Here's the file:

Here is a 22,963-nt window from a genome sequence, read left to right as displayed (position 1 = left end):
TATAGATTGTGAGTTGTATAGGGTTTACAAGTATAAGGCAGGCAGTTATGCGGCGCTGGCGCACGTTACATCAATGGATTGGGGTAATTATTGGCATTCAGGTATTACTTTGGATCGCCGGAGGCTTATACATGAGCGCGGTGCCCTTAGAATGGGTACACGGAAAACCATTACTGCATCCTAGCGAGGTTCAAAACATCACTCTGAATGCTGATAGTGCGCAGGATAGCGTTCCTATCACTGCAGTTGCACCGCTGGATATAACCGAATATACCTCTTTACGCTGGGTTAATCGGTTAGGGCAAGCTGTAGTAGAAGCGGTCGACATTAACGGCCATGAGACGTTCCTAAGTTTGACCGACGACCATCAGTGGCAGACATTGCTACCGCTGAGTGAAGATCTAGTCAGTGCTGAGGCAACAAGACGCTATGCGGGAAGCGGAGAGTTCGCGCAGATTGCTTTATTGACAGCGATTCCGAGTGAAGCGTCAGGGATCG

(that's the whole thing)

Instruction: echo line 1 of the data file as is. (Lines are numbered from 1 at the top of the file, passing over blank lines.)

Here is a 22,963-nt window from a genome sequence, read left to right as displayed (position 1 = left end):